The Accidental Data Controller

It happened a few months back.

Facebook (that hideous, grunt-cheering, dumb-arse cesspit of a privacy clusterfuck–but let me try and remain objective) started to put some rather strange suggestions for new “friends” up on the top right. People who weren’t unknown to me, exactly, but whose electronic link to me could only have been derived in one way.

From email addresses.

These were people who I may once, ever, have emailed. Or who had emailed me, maybe just the once.

And this latter angle got me worried.

Because I know I have never, ever pressed that “find my friends by pillaging my address book” button. Not in Facebook; not in any other service.

And anyway, some of those names weren’t in my address book anyway. But mine must have been in someone else’s… And I started to whiff a potentially horrible thing. However, this being Facebook, and Facebook being full of horrible things, I tucked it into a mental back drawer and let it go. That time.

Then, last week, I got another email invite to some new whizzy networking service. The invite came from someone I’ve got a lot of time for, so I figured there’d be no harm in signing up and having a quick look around.

The first thing I was greeted with on entering the new service was the message: “Ah – it looks like you already know Rich D—-; why don’t you connect to him on here?”

And that, dear reader, brought the whole sorry mess tumbling out of that back drawer in my head.

This service was entirely greenfield territory to me. I had shared absolutely nothing with it, other than my name and email address (by virtue of using it as the basis of my registration).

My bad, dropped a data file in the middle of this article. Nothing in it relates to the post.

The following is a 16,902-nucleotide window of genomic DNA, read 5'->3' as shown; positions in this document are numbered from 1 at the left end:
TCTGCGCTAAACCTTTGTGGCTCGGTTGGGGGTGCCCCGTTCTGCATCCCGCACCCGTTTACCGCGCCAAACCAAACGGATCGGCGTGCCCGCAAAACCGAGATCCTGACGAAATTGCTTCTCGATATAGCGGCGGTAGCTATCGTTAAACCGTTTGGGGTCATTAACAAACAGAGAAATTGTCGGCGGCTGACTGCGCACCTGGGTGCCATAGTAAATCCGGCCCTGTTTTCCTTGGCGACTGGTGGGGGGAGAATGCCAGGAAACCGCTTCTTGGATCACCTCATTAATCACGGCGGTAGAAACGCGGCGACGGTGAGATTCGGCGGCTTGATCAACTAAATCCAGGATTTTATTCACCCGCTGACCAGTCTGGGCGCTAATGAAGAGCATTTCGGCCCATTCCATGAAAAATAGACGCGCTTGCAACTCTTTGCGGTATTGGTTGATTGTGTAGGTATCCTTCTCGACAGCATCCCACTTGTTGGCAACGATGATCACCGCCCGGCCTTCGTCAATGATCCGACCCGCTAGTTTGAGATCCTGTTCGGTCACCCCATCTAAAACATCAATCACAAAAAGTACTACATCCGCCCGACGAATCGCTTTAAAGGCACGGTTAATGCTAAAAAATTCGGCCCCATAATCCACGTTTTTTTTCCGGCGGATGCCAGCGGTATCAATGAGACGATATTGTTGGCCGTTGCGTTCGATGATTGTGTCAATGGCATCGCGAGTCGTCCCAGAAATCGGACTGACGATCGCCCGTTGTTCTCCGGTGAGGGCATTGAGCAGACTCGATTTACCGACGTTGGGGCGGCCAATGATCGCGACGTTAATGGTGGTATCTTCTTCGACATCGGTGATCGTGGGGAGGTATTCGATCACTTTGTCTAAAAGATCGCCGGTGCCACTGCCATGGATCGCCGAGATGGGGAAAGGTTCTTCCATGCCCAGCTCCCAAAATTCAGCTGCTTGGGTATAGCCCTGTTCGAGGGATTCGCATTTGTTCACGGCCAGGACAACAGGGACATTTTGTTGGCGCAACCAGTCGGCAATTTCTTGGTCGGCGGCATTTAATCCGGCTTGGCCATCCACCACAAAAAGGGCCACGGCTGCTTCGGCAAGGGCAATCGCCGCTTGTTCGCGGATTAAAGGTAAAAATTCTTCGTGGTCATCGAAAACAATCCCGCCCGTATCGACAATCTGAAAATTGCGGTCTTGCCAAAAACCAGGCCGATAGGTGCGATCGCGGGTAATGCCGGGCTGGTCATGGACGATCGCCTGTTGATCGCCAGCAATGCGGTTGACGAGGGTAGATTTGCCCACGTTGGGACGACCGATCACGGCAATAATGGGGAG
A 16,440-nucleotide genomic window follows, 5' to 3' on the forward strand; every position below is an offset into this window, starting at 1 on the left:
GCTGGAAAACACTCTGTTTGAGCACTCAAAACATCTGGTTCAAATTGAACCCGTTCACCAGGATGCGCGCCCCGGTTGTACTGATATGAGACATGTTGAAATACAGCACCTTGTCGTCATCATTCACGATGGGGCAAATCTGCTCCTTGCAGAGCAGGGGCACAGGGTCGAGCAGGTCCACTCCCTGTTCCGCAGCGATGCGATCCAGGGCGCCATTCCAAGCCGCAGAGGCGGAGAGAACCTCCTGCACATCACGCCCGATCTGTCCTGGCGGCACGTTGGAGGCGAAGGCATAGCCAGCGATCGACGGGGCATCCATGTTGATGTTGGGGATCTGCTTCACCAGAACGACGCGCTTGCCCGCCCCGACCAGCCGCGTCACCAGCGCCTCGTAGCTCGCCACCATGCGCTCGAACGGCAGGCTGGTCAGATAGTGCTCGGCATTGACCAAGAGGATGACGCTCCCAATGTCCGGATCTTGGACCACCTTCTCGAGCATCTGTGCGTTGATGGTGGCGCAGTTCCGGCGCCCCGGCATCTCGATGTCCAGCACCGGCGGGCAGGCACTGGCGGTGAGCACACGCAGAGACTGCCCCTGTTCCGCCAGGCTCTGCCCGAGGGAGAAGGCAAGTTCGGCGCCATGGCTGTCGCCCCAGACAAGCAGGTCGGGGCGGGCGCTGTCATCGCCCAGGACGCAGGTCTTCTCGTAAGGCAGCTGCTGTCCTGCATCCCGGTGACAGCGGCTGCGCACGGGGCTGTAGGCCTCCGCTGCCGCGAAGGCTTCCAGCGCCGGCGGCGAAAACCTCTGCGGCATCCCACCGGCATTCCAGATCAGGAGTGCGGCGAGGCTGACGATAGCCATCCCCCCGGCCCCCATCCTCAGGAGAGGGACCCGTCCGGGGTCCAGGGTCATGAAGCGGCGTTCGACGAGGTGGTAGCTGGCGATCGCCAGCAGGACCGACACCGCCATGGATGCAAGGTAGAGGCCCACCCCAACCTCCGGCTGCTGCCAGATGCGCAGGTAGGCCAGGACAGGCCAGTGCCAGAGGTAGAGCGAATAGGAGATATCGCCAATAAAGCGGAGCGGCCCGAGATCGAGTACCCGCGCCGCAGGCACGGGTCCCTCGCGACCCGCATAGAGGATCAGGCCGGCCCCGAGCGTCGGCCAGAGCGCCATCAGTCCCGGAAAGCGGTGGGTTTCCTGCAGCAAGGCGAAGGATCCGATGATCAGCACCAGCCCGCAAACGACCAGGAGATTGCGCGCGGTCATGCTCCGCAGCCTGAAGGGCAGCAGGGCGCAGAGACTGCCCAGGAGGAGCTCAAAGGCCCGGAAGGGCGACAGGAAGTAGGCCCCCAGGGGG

So the only way this matching could have occurred would be if Rich had clicked on the “Pillage Me!” button, and passed his entire address book to the new service, there to be held in limbo until such time as happy little matches like me popped up to trigger this unwelcome welcome.

I know I’ve agonised on this blog before about what makes personal data personal. About how uniqueness, utility and linkability all have a big bearing on just how “personal” a piece of data is (and how much we should therefore be bothered by its loss or misappropriation).

Just having one bit of data floating about would be concerning enough, but–and this is a big but: what if that address book pillaging also took not just the raw email address itself, but also the associated name (or indeed any other fields)?

Anon@freetibetbyforce.com may just be an address to a dead-drop online account, but if it’s ever been associated with a real name, manually entered, in someone’s address book…(you see where I’m going here?)…the consequences could be pretty horrendous. Obviously this is an extreme example–but it makes the point–third parties are sharing your email address and perhaps related personal data in vast quantities, without really realising they are doing so, with services that hold it…where? how securely? for how long? IN ORDER TO MATCH YOU UP ON SOME LAME SKILLS NETWORK SITE?

When companies first started this sort of indiscriminate hoarding and sharing of personal data, we created the Data Protection Act as a countermeasure. Clearly, it’s getting hopelessly out of date and was never designed for this sort of scenario.

But humour me, and assume we should still adhere to its principles.

That would mean that you, me, anyone with an address book, could (or should?) be required to register as a Data Controller–mindful of the fact that our own address books have powerful, valuable content and with one click we become complicit in a process that spreads it way beyond the bounds of any purpose we could sensibly be said to have consented to.

I think this is hugely important, as no matter how careful we are with our own information, we are entirely reliant on the caution of others not to compromise it.

It’s an interesting one. Exam question for the Information Commissioner’s Office then: how big does your address book have to be before you need to register it under the Data Protection Act?